When Pope called the poem “an heroicomical poem”, he intended to mean it a mock-epic. He could assume that his eighteenth century readers, educated in the classical and knowledgeable about epic, would recognise that it was a mockery. Besides, the mock-epic, which Boileau had established as a distinctive p[oetic genre with his poem Le Lutrin, was well-suited to the eighteenth century. Unlike the burlesque, which lampoons the epic, it plays off a high sense of the heroic against the diminished scale of contemporary life. In this confrontation, Pope might be expected to have a clear allegiance to the classical epc poets. His veneration of the classical antiquity is on record in the Essay on Criticism, and his low opinion of the general character of contemporary life is evident in the Moral Essays and Intimations of Horace. It is worthy of remark therefore that in The Rape of the Lock Pope presents a world dominated by trivialities in terms of an epic grandeur. The fashionable society of the beaux and belles is not only allowed the defects but also the advantages of its scale. In the midst of its ironies the poem delights in the exotic preparations and instruments of Belinda’s toilet and in the exquisiteness of the sylphs. It extends rapturous complimentary to Belinda and expresses genuine sympathy for the pathetic fate of the belles it mocks.
Many of Pope’s jokes in the poem derive their significance from the epic tradition. Epic subjects were grand; for instance, the Trojan War (Iliad), the founding theme (Aeneid), the Fall of Man (Paradise Lost) were narrated at length in twelve or more books, each consisting of several hundred lines. The epic hero also traversed a wide geographical area encountering battles, romantic interludes, journeyed by land and sea and even descended into the underworld. From on high the gods watched the human drama, intervening when they chose at critical moments. Success for the hero was dependent upon the subplot of divine intrigue as well as his own courage and skill. The mock heroic imitated the most recognisable aspects of the epic, its form and elevated language. It used an inflated style to ridicule the pretensions and pomposity of minor quarrel. Pope also borrowed elaborate phrases and similes from the great epics of the western tradition. The joke lies in his applying this elevated language to “the life of the modern ladies in the idle town”, as he deprecatingly described the subject of “The Rape of the Lock” in a letter to a lady friend.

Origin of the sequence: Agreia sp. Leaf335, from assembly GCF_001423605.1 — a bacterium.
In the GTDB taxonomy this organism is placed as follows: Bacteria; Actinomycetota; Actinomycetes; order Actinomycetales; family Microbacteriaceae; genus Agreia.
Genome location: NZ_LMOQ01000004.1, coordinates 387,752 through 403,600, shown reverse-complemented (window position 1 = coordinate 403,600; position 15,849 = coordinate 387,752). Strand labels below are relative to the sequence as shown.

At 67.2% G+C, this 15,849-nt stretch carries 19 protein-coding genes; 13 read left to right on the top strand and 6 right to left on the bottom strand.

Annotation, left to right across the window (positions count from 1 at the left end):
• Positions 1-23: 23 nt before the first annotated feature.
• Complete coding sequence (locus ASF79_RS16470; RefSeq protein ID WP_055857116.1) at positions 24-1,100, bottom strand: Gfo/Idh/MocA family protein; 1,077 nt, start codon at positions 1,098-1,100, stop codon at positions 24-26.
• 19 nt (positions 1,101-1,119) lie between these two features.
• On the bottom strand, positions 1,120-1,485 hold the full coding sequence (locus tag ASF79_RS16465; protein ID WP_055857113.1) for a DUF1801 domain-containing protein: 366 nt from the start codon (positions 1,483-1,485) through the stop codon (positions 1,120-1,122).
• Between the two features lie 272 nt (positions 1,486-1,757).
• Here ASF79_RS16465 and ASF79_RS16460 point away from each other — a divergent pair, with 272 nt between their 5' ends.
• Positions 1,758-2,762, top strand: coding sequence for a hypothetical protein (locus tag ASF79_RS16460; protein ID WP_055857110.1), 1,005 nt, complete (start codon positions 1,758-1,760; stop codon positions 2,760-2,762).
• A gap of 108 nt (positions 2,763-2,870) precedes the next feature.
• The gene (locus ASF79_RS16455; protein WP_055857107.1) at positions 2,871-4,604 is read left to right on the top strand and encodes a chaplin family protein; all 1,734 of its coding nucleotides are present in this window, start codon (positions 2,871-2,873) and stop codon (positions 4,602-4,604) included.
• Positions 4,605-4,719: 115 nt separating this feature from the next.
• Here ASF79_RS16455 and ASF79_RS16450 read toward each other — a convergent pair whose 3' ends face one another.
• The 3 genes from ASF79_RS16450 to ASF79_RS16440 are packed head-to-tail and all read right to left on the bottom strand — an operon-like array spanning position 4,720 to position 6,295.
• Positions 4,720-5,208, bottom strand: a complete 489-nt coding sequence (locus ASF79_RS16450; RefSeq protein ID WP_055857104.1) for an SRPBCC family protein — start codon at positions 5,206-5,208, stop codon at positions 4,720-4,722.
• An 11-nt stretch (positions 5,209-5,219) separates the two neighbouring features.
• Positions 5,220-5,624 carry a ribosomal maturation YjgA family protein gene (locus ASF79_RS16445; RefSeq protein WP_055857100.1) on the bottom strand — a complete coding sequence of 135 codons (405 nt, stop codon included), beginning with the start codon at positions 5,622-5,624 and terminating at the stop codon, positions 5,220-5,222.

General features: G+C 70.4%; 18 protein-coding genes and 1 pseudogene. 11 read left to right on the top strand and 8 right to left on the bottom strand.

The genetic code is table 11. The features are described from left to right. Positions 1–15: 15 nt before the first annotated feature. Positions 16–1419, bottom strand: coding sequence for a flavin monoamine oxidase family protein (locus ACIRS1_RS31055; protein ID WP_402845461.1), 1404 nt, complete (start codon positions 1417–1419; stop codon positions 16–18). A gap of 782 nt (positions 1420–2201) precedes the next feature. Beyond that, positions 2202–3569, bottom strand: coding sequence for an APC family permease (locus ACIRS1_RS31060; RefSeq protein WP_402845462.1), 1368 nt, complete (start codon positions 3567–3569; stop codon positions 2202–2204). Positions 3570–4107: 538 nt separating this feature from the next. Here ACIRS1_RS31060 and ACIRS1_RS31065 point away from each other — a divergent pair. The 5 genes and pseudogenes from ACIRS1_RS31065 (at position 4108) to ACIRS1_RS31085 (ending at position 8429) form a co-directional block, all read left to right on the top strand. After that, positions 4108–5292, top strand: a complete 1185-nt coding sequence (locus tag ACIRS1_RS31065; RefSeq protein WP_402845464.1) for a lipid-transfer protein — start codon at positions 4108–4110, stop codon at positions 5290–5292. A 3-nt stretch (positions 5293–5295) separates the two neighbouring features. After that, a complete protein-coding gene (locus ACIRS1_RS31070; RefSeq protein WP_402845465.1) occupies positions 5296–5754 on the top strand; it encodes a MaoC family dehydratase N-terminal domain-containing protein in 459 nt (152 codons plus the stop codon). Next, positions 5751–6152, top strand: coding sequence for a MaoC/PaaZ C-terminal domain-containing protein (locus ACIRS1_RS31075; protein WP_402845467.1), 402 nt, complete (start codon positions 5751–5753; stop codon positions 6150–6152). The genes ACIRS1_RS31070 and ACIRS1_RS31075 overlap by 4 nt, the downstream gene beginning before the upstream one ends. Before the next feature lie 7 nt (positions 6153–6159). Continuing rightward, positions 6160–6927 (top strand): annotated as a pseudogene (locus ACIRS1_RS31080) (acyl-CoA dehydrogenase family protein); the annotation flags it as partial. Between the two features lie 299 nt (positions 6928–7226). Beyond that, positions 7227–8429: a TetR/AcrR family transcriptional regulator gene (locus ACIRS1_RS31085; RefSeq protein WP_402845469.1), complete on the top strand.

Pope consciously imitates the epic opening in his first twelve lines, which may be called the invocation in the approved epic manner. He too will ‘sing’ his subject whose importance he indicates by inverted syntax and elevated language: “dire offence”, “mighty contest”, “tasks so bold”. He addresses the muse in order to invoke inspiration. His tone does gather declamatory epic ring as he commands the goddess: “Say what strange motive…?” At some points we begin to sense that Pope is not mocking the epic form so much as laughing at his subject. Once we realise that we are reading a mock-epic, it casts a different light on the apparent solemnity and dignity of Pope’s propositions and invocation. The first hint of the mock-epic comes from the third line of the poem when Pope credits a human being, Caryll, rather than the muse with inspiring his poem. The lines from five to six have the effect of an anticlimax:
“Slight is the subject, but not so the praise
If she inspire and approve my lays.”
As for the supernatural machinery, which neoclassical criticism considers indispensable for an epic, Pope reveals remarkable inventiveness. The sylphs of “The Rape of the Lock” are Pope’s mocking recreation of the gods who watch over the heroes of epics and guide their fortune. It is nicely fitting that Pope’s supernatural beings, who are supposed to imitate Homer’s deities and Milton’s angels, are tiny, frail and powerless. Although they are an amalgam of epic machinery, Rosicrucian lore, an English tale…, they are essentially Pope’s inventions. As for epic battles, the game of ombre at the centre of the poem is presented in terms of a mighty epic contest, catching repeated echoes of Trojan War and the war in the heavens. As for the epic underworld, there is an effective counterpart in the Cave of Speen in “The Rape of the Lock”, which is contrasted with the Golden glittering beauty of Belinda’s delightful environment.
Pope was also mindful of the fact that a mock-epic should have a moral just as an epic does. Clarissa’s speech in “The Rape of the Lock”opens out the moral of the poem about the fashionable society. The speech can be taken as an attempt to redefine for contemporary women a concept of honour, which apply to male epic heroes. In the world of belles, honour becomes courage to face decay with humour and duty, to use the power of beauty well.